More on the Democratic Party Platform

Yesterday I noted a bit of what looks to me like good news about the Democratic Party draft platform plank on health care. Today I discovered that Jonathan Tasini over on Working Life sees this platform plank as a defeat, as the Dems giving up on the possibility of single-payer. (Tasini's viewpoint is an interesting contrast to the thoughts of Donna Smith, who I quoted yesterday.) Tasini does think the platform is very good on "the right to organize and other similar worker protection issues."

Talk To Action has an interesting analysis of the platform's treatment of abortion rights.

A link to the entire draft platform, courtesy of Working Life, can be found here.

Georgia on my mind

Feminist Peace Network has an interesting set of statements from non-governmental organizations on the situation in Georgia and South Ossetia.

Monday, August 11, 2008

Aren't elections about having choices?

When I go to the poll on Election Day here in Oklahoma, I will have two choices for US president--Barack Obama or John McCain. There will be no other presidential candidates. There's not even a place for me to write in the name of my little cat.

Given those choices, I'm going to vote for Barack Obama. I might wish he were more radical. I'm definitely disappointed that he felt he needed to disown his former pastor Jeremiah Wright. But Obama is clearly a better candidate than John McCain.

But no matter what I do, Oklahoma seems certain to give its seven electoral votes to McCain. Given that McCain is unacceptable to me, there is no reason to worry about giving my vote to his most electable opponent. I would like to have some other choices.

If I had the choice to do so, I would vote for Green Party candidate Cynthia McKinney. I've said this before, and I'll probably say it again--if the Democrats don't get any criticism or competition from the left, they will drift further and further to the right.

Here's another situation in which political opponents are working together for a common goal. OBAR Ballot Access Reform for Oklahoma is working to gain access to the Oklahoma Ballot for so-called minor parties. Sounds like a darned good idea to me.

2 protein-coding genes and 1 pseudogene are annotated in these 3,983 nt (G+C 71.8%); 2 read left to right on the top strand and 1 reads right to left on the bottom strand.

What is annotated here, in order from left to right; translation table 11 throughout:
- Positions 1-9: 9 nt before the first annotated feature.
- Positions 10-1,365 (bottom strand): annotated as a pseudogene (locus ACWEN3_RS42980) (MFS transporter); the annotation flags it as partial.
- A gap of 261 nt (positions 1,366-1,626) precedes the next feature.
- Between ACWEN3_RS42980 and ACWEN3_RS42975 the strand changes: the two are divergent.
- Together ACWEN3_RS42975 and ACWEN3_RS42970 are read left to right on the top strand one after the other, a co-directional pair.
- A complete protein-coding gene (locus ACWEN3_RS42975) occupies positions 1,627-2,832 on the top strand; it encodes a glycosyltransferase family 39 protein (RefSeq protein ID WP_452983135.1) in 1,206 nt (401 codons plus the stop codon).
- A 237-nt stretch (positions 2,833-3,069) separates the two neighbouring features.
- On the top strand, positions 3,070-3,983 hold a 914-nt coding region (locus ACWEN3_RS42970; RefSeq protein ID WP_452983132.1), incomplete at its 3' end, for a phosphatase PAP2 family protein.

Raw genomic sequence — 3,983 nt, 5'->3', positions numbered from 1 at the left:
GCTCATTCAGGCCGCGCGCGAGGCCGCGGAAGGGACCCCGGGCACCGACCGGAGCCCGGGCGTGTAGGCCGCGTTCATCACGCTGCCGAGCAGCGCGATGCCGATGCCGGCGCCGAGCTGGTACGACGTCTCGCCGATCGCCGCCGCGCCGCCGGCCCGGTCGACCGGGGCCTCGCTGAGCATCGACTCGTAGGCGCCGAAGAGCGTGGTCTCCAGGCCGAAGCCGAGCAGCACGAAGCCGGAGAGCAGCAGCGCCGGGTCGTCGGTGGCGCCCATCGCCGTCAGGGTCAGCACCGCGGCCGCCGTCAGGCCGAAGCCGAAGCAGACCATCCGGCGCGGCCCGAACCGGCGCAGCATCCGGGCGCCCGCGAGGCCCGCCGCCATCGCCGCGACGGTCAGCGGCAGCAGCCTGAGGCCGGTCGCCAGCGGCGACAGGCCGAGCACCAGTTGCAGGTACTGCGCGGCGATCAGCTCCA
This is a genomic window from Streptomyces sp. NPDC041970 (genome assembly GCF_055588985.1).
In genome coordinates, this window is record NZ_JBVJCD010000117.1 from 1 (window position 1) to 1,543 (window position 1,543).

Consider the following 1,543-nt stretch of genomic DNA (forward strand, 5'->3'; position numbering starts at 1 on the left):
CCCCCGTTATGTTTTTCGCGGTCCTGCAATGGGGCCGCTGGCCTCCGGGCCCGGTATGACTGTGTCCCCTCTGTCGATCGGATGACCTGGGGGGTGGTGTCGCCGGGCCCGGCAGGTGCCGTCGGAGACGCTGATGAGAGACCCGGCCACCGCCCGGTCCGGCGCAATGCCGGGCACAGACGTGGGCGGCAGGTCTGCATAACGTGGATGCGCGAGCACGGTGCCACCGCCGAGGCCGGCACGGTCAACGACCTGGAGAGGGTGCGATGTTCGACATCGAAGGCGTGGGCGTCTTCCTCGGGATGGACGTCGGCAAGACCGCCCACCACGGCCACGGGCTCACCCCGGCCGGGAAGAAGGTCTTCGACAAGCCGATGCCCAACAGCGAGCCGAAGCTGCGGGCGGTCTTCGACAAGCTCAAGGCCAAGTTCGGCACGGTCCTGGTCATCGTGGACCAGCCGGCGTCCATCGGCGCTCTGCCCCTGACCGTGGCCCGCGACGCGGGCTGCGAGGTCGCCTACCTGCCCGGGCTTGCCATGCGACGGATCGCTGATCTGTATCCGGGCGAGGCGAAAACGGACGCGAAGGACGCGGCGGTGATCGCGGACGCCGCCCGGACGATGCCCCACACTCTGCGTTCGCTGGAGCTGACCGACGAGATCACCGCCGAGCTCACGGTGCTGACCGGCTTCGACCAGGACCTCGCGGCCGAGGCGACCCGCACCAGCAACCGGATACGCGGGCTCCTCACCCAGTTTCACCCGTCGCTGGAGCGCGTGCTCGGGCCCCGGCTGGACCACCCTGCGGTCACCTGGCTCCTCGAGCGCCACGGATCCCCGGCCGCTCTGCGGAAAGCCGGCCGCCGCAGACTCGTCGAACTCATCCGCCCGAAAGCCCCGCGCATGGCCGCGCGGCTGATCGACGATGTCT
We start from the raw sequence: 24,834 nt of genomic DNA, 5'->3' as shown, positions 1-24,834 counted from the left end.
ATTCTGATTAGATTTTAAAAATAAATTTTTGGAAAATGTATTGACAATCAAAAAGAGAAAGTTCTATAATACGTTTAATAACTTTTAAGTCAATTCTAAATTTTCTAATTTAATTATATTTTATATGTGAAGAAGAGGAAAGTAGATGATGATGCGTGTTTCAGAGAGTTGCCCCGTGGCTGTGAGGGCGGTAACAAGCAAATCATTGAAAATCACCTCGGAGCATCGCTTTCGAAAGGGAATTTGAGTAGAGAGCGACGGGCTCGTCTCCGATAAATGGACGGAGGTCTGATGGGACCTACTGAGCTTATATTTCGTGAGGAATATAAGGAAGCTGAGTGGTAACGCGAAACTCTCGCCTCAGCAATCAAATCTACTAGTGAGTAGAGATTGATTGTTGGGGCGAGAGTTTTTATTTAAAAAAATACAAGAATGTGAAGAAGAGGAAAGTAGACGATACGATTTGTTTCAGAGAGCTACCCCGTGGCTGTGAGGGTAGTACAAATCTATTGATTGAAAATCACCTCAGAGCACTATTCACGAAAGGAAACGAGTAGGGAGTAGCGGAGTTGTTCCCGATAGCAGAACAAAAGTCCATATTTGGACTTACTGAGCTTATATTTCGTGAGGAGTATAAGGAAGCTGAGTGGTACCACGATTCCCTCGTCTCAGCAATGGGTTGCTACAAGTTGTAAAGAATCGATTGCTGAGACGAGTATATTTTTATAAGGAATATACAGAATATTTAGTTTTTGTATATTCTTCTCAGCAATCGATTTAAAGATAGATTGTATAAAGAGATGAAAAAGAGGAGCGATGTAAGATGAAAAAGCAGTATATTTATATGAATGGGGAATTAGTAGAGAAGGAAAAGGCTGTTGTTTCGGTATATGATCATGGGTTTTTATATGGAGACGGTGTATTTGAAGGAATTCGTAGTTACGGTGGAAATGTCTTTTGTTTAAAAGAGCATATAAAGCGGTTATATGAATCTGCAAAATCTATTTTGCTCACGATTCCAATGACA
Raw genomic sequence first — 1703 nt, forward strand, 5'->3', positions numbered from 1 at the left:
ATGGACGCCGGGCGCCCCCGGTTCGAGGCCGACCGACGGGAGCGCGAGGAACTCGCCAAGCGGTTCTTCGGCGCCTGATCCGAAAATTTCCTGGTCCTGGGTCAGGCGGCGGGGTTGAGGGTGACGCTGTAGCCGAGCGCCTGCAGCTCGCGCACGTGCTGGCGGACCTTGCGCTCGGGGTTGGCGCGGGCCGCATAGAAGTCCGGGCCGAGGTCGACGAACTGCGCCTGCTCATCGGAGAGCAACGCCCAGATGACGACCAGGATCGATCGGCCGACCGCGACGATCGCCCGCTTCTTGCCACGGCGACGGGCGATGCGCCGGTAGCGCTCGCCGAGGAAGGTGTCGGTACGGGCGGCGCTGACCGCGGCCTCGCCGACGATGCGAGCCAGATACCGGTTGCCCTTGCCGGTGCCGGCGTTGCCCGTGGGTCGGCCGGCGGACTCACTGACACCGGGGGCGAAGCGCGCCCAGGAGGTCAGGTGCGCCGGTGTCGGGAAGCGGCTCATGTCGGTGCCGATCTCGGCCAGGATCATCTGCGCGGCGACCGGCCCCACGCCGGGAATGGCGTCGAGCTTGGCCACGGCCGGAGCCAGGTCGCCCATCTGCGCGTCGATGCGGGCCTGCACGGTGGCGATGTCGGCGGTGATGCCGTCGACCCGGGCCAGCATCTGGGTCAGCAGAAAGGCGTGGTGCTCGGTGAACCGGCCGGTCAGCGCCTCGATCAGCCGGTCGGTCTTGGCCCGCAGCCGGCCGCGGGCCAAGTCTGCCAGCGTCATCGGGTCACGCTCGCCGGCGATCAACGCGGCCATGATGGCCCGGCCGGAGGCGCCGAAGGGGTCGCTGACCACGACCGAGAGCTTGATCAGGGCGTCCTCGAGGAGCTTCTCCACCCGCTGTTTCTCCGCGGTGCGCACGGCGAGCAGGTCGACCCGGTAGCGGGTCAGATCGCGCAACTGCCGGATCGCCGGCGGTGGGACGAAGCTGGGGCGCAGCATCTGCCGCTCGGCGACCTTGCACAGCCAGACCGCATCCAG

Of course, there are also activists within the Democratic party who are working to make that party less conservative and more accountable to its activist base. See the post directly below.

Demo Activists Win Healthcare Platform Fight

Common Dreams has this piece from The Nation on good news coming out of the Democratic Party's platform negotiations:

Platform Fight: Activists Win Commitment to Guaranteed Care -

The organization that worked for more progressive language on health care is Progressive Democrats of America. Over at the pdamerica site, Donna Smith describes how this victory was achieved, and seems to think it's a pretty big deal. Not a final victory in the battle for universal health care, but a big step forward. It also represented an interesting coalition between Smith, an advocate of a single-payer system, and Bob Remer, a Hillary Clinton supporter on the platform committee:

This was the first time I met Bob. He was (and is) a staunch supporter of Hillary Clinton's. From the icy cold in Iowa to this moment, Bob believed with his heart and his head that Sen. Clinton was the best candidate to lead his nation. A big, hulking fellow with a rich history of community and political involvement and a career spent working in the healthcare field, Bob felt the strengthening of the platform language on healthcare was a way to honor Sen. Clinton. So, I thought, that's fine, so long as we agree that every American has a basic human right to healthcare. We sat in the hotel coffee shop in Pittsburgh, two ordinary folks from Chicago, hoping we could push our party off the mark on this issue and toward true reform. We both agreed that the platform is not where legislative details or programs are either negotiated or adopted--and because we disagreed on what the final outcome of health reform legislation might be, Bob and I quickly moved beyond that discussion. He supports a Clinton-type reform while I am firmly in the single-payer camp.

I find something incredibly encouraging about this. It offers hope that people with similar goals but dramatically different proposals for reaching them can work together respectfully and honestly.

Sunday, August 10, 2008

More on Russia vs. Georgia

JANINSANFRAN also has a good analysis of the situation in Georgia, along with a map.

happening-here?: Enter the arc of mountainous agony

Russia and Georgia Clash Over Separatist Region -

Not that I am any expert on the politics and history of the countries of the former Soviet Union, and not that I'm necessarily a big fan of the New York Times, but this looks like a pretty thorough explanation of what's going on in Georgia:

Russia and Georgia Clash Over Separatist Region -

It's a reminder to me of how much that goes on in the world that US media--including alternative media--doesn't attend to. And then we're surprised and puzzled when a war breaks out.

Saturday, August 9, 2008

Cindy Sheehan vs. Nancy Pelosi